Law guide: Employment

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Making the job offer

Making the job offer

The job offer letter

Any job offer or appointment should be confirmed in a letter setting out the main terms and conditions of employment. If you offer the job before taking up references and checking qualifications you should state that the offer is subject to the references and qualifications being satisfactory to you. The applicant should be asked to confirm in writing their acceptance of the job on the terms offered. This can be done by enclosing a copy of the letter which the candidate is asked to countersign and return.

The letter should set out:

  • The position that is being offered
  • The remuneration
  • The date of commencement of employment (if agreed)
  • The location
  • Any conditions to which the offer is subject
  • The timescale and procedure for acceptance/rejection of the offer

The letter may include other relevant details of terms and conditions of employment, acting as the first part of the employment contract. You may also specify any items or documentation you may wish the applicant to bring with them on their first day, e.g. passport, P45 etc.

Notifying an unsuccessful candidate

All unsuccessful job applicants should be informed as soon as possible of the company's decision not to employ them.

Considering candidates for other positions

Finding good candidates for a position can be a challenge, but occasionally you might find that a number of exceptional candidates have applied for the same role.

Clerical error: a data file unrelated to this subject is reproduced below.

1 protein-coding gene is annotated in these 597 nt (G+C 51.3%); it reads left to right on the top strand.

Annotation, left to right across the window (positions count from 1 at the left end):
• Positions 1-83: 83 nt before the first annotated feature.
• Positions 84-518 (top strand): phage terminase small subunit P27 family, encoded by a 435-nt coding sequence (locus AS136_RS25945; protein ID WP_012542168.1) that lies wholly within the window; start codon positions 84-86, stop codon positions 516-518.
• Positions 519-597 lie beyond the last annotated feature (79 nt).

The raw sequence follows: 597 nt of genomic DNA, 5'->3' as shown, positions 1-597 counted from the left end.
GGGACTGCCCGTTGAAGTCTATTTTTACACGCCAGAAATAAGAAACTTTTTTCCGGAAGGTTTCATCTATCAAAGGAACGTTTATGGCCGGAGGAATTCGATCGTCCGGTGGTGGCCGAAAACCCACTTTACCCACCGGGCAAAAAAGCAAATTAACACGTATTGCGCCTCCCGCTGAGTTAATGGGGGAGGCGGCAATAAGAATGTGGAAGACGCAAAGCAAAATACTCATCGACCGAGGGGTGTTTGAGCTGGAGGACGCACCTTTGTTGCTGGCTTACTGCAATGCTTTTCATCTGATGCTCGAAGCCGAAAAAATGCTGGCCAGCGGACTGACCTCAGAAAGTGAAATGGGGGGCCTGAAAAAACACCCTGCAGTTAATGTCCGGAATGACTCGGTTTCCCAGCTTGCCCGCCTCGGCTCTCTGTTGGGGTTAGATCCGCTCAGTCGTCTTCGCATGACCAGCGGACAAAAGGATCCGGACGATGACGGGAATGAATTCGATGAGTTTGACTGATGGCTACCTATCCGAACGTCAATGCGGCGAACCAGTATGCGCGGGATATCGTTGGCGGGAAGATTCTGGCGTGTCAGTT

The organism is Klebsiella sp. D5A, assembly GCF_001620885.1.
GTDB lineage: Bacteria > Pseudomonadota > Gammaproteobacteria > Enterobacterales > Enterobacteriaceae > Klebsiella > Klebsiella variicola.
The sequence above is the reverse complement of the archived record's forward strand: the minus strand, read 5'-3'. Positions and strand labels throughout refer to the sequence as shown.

It means that inevitably you will have to turn down well-qualified applicants. You might not want to let a good one pass you by when you find them. You may instead want to consider unsuccessful candidates for other positions within your organisation.

Ensure that you ask applicants at the start of the recruitment process whether they wish for you to keep their application on file to consider for future positions, if they are unsuccessful. This will assist you in complying with data protection legislation.

If they do not wish to be considered

If they state that they do wish to be considered for future vacancies, you should respect that wish. You must also inform them preferably in writing that you will not consider them for future vacancies and inform them of how long you will keep their application before securely destroying it.

You could include this information in your rejection letter to the applicant.

If they do wish to be considered

If they state that they do wish to be considered for future vacancies, you should be sure to inform them of how long you will keep their application for this purpose before securely destroying it.

See our article on Retention of recruitment records for more information on the length of time you should keep their applications on file.

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